Yesterday, Managing Director Kristalina Georgieva spoke at the inaugural Leaders Summit on Climate, which was opened by U.S. President Biden and Vice President Harris. "At the IMF we look at climate change as central in our work on macroeconomic and financial stability, growth and employment. It presents huge risks to the functioning of our economies and offers incredible opportunities for transformative investments and green jobs," said Georgieva.
She then focused on three areas where the right policies can make a significant difference in accelerating the transition to the new climate economy: a robust price on carbon; standardized reporting of climate related financial risks; and financial support to developing countries.
First, a robust price on carbon: it provides a critical market signal to producers and consumers in all sectors of the economy. It has proven to advance investments in renewable energy, electric mobility, energy efficient buildings, reforestation and other climate friendly activities — with positive impact on growth and jobs, while reducing carbon emissions. Carbon revenues can also help secure a just transition, compensating households for price increases and helping businesses and workers move from high to low carbon intensity activities.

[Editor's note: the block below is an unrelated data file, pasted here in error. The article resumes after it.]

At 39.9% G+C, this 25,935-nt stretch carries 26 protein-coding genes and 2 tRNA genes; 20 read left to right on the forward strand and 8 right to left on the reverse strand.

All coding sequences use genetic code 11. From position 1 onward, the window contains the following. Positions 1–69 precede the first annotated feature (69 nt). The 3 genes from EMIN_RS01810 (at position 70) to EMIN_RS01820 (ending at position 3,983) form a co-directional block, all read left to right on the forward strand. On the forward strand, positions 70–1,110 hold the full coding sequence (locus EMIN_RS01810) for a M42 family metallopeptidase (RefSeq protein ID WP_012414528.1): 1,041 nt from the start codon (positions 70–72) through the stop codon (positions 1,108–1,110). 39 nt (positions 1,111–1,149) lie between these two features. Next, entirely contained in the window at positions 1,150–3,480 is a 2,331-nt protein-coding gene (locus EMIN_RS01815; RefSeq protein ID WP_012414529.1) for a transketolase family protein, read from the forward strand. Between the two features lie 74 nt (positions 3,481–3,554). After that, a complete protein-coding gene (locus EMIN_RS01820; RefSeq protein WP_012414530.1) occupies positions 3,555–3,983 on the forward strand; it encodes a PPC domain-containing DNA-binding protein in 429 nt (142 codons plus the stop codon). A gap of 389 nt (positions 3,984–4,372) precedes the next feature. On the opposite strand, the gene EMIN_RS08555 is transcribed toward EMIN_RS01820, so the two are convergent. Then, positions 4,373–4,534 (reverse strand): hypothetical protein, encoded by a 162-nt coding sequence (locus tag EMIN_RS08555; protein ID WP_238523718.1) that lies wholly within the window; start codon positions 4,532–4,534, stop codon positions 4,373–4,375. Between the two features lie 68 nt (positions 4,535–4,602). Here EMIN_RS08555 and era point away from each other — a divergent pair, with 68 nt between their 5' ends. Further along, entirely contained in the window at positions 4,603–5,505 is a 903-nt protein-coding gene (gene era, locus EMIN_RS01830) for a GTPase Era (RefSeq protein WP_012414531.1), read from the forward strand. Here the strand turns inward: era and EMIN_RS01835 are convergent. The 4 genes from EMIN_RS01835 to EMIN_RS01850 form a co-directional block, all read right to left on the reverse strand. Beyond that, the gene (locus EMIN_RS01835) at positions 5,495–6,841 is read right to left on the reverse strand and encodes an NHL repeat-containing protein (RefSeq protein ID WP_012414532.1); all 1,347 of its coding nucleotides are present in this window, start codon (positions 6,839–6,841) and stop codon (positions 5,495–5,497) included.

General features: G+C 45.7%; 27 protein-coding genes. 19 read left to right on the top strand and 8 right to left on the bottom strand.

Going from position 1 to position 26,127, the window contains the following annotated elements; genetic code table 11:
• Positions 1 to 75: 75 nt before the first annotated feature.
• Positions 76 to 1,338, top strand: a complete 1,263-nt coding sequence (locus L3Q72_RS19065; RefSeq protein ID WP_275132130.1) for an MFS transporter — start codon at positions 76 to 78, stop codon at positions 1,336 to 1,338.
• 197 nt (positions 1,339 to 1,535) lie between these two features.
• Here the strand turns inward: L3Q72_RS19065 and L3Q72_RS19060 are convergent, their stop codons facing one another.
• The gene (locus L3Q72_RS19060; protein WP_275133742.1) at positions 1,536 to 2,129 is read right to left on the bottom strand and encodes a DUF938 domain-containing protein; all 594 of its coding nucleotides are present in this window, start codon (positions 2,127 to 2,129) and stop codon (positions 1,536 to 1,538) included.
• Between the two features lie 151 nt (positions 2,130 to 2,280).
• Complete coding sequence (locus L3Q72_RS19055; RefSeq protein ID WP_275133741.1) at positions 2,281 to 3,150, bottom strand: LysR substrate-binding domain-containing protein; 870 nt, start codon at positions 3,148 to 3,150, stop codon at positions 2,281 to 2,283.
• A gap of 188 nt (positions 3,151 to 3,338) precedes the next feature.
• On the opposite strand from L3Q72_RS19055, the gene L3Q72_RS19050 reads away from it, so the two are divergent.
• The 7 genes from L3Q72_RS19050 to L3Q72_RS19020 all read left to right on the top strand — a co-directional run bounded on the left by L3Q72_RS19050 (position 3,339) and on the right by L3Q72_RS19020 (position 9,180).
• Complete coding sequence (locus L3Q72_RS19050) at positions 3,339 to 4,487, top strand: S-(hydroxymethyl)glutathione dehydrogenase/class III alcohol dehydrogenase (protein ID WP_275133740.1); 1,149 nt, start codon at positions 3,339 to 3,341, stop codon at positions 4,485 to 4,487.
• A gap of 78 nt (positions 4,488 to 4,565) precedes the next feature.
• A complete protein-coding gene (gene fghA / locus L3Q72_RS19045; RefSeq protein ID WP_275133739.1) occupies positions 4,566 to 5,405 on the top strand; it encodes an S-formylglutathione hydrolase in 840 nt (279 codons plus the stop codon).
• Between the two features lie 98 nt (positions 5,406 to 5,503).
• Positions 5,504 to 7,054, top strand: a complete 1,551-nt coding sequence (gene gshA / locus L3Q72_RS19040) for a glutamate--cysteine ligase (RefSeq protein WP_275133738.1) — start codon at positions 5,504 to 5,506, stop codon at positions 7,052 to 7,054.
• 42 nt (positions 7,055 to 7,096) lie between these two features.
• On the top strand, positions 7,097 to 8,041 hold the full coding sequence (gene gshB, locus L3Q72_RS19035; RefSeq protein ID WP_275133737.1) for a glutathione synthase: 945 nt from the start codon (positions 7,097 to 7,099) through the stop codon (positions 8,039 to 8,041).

Our analysis shows that without it, we will not reach our climate stabilization goals. It also shows that a mix of steadily rising carbon prices and green infrastructure investment could increase global GDP by more than 0.7 percent per year over the next 15 years—and create millions of new jobs. Carbon pricing is gaining momentum. Many businesses now use a shadow carbon price in their models. Over 60 pricing schemes have been implemented. But the average global price is currently $2 a ton, and needs to rise to $75 a ton by 2030 to curb emissions in line with the goals of the Paris Agreement.
Because of the urgency to act we propose an international carbon price floor among large emitters, such as the G20. Focus on a minimum carbon price among a small group of large emitters could facilitate an agreement, covering up to 80 percent of global emissions. Such a price floor has to be pragmatic and equitable, with differentiated pricing for countries at different levels of economic development. And it can be implemented through carbon taxes, carbon trading systems, or equivalent measures that match local policy preferences. Crucially, a price floor could avoid less efficient and contentious border carbon adjustments if some countries move ahead with robust pricing while others do not.